They that shall oppose thee in thy right courses, as it is not in their power to divert thee from thy good action, so neither let it be to divert thee from thy good affection towards them.
— Marcus Aurelius, Meditations
Two simultaneous trends in gaming: towards mobile games (Angry Birds, Triple Town) and towards art games (Fez, Braid). But the mobile games are often casual. Casual and art feel opposed to one another, because it seems hard for anything deeply meaningful to happen casually. (I use “casual” in the context of “casual gaming”, which often means games that are played for short durations and have no continuity from session to session.)
The discovery startled me. Joe had grown up! He had become a business executive, facing things in a mature business way. While I, carried along on the easy tide of routine and pleasantries, had remained, in a sense, a boy.
Hope cannot be said to exist, nor can it be said to not to exist. It is just like roads across the earth. For actually the earth had no roads to begin with, but when many people pass one way, a road is made.
— 鲁迅 Lu Xun
On one hand:
- Please Don’t Kill FeedBurner
- “I don’t understand why everybody uses Facebook.”
- Richard Stallman
- Maker Faire
- “I have personal, niche interests, and I demand that they be met.”
On the other hand:
- Twitter’s API
- Facebook’s redesigns
- Google’s Spring Cleanings
- Apple Design
- “We looked at the numbers and nobody uses it anyways.”
- “It’s okay if not everyone is satisfied, 100% satisfaction is not worth our time.”
I don’t know how the tension here will be resolved in the future.
“One can trace, running through many of Qianlong’s pronouncements
and actions, an undercurrent—faint yet disturbing. lt is that of a man who
has been praised too much and has thought too little, of someone who has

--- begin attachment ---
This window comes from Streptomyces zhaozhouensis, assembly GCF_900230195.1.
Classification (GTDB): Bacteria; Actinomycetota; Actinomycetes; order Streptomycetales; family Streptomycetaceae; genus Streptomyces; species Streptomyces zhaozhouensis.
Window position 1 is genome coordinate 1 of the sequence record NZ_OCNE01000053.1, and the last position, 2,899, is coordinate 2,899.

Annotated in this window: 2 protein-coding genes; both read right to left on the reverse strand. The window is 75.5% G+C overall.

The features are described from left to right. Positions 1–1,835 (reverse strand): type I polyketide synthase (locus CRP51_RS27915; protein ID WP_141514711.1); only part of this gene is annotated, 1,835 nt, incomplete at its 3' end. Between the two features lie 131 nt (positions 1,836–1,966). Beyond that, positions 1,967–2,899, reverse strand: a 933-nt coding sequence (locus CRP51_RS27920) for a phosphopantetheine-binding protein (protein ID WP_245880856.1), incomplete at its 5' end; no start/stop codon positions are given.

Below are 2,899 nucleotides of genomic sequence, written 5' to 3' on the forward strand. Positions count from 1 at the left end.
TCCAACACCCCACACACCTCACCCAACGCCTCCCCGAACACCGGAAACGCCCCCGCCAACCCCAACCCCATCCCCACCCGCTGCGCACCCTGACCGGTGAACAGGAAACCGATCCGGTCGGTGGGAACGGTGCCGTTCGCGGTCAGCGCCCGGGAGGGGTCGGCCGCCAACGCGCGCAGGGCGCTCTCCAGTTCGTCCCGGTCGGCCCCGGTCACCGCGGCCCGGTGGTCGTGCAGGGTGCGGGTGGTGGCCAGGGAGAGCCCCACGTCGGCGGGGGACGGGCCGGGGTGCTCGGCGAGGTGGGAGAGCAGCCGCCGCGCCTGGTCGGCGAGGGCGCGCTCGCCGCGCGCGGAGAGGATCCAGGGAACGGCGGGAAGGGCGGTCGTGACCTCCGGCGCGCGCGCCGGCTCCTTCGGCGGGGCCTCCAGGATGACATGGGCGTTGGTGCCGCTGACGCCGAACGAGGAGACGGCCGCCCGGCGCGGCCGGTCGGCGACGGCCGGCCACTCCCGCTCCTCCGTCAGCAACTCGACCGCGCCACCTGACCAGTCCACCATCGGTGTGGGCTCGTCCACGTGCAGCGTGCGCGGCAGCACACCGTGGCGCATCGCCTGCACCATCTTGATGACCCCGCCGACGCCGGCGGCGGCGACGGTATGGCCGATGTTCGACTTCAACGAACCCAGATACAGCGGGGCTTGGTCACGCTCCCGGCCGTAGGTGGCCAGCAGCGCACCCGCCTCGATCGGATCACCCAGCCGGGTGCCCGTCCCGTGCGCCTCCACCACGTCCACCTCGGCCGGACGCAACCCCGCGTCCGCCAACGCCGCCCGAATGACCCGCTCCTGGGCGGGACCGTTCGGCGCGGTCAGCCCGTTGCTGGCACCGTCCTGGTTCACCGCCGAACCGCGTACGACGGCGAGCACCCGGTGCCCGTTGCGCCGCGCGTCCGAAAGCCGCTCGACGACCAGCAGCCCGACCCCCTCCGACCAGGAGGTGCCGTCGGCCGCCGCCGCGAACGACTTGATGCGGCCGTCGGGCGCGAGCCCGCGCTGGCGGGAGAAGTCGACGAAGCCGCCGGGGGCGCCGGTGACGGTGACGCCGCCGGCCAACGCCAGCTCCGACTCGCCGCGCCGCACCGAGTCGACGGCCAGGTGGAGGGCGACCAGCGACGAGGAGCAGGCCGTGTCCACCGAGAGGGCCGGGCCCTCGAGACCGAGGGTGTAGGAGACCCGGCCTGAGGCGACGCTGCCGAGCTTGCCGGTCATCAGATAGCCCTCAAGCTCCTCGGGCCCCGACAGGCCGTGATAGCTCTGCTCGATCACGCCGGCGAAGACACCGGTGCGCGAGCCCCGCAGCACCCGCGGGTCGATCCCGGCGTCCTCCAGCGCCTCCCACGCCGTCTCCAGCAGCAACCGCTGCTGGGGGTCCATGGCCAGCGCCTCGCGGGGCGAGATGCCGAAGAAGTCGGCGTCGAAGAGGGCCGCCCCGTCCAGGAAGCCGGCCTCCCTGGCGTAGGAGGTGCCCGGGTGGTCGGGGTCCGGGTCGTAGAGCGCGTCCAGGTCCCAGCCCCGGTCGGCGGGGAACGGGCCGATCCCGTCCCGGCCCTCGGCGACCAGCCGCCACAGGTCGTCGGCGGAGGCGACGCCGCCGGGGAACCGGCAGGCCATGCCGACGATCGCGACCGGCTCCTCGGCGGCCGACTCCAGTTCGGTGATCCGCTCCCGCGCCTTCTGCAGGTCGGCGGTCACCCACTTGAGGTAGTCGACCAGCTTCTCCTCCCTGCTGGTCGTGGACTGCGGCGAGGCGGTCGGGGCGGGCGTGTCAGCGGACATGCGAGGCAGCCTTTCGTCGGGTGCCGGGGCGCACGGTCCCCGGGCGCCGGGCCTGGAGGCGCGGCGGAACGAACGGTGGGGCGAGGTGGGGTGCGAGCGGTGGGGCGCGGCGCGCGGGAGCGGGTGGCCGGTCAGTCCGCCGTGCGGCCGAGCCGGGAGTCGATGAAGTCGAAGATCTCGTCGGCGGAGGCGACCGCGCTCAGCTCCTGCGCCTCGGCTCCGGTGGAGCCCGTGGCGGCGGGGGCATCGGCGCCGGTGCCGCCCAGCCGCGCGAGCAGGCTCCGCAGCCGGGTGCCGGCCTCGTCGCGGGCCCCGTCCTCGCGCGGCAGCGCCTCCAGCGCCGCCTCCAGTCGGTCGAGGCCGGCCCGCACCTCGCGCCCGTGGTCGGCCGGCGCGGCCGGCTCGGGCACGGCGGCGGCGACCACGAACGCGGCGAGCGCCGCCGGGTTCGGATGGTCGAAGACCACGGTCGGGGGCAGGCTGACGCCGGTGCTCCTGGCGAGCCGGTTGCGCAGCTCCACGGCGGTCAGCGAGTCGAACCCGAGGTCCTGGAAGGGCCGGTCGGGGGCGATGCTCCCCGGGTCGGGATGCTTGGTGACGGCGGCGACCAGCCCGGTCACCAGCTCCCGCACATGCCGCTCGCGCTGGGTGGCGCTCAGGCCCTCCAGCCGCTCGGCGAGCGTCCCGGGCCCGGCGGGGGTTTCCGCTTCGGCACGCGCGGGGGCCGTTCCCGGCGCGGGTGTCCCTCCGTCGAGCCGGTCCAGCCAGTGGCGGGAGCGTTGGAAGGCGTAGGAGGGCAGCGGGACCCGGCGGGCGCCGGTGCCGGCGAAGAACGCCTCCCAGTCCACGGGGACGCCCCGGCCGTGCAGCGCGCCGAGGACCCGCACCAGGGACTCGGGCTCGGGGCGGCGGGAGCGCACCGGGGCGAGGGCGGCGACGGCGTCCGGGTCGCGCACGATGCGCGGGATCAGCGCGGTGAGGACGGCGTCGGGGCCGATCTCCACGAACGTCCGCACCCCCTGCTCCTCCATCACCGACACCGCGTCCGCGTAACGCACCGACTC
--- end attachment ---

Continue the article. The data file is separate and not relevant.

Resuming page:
played to the gallery in public life, mistaken grandeur for substance, sought confirmation and support for even routine actions, and is not really equipped to make difficult or unpopular decisions. In the midst of Qianlong’s many glories, signs of decay and even collapse were becoming apparent.”
First, we want to establish the idea that a computer language is not just a way of getting a computer to perform operations but rather that it is a novel formal medium for expressing ideas about methodology. Thus, programs must be written for people to read, and only incidentally for machines to execute. Second, we believe that the essential material to be addressed by a subject at this level is not the syntax of particular programming-language constructs, nor clever algorithms for computing particular functions efficiently, nor even the mathematical analysis of algorithms and the foundations of computing, but rather the techniques used to control the intellectual complexity of large software systems.
— Structure and Interpretation of Computer Programs
Standing by the lake on a jump-or-think basis, the very first spontaneous question coming to mind was, “If you put aside everything you’ve ever been asked to believe and have recourse only to your own experiences do you have any conviction arising from those experiences which either discards or must assume an a priori greater intellect than the intellect of man?” The answer was swift and positive. Experience had clearly demonstrated an a priori anticipatory and only intellectually apprehendable orderliness of interactive principles operating in the universe into which we are born. These principles are discovered but are never invented by man. I said to myself, “I have faith in the integrity of the anticipatory intellectual wisdom which we may call ‘God.’” My next question was, “Do I know best or does God know best whether I may be of any value to the integrity of universe?” The answer was, “You don’t know and no man knows, but the faith you have just established out of experience imposes recognition of the a priori wisdom of the fact of your being.” Apparently addressing myself, I said, “You do not have the right to eliminate yourself, you do not belong to you. You belong to the universe. The signifi cance of you will forever remain obscure to you, but you may assume that you are fulfilling your significance if you apply yourself to converting all your experience to highest advantage of others. You and all men are here for the sake of other men.
— R Buckminster Fuller, Ideas and Integrities
Electronics are our talismans that ward off the spiritual vacuum of modernity; gilt in Gorilla Glass and cadmium. And in them we find entertainment in lieu of happiness, and exchanges in lieu of actual connections.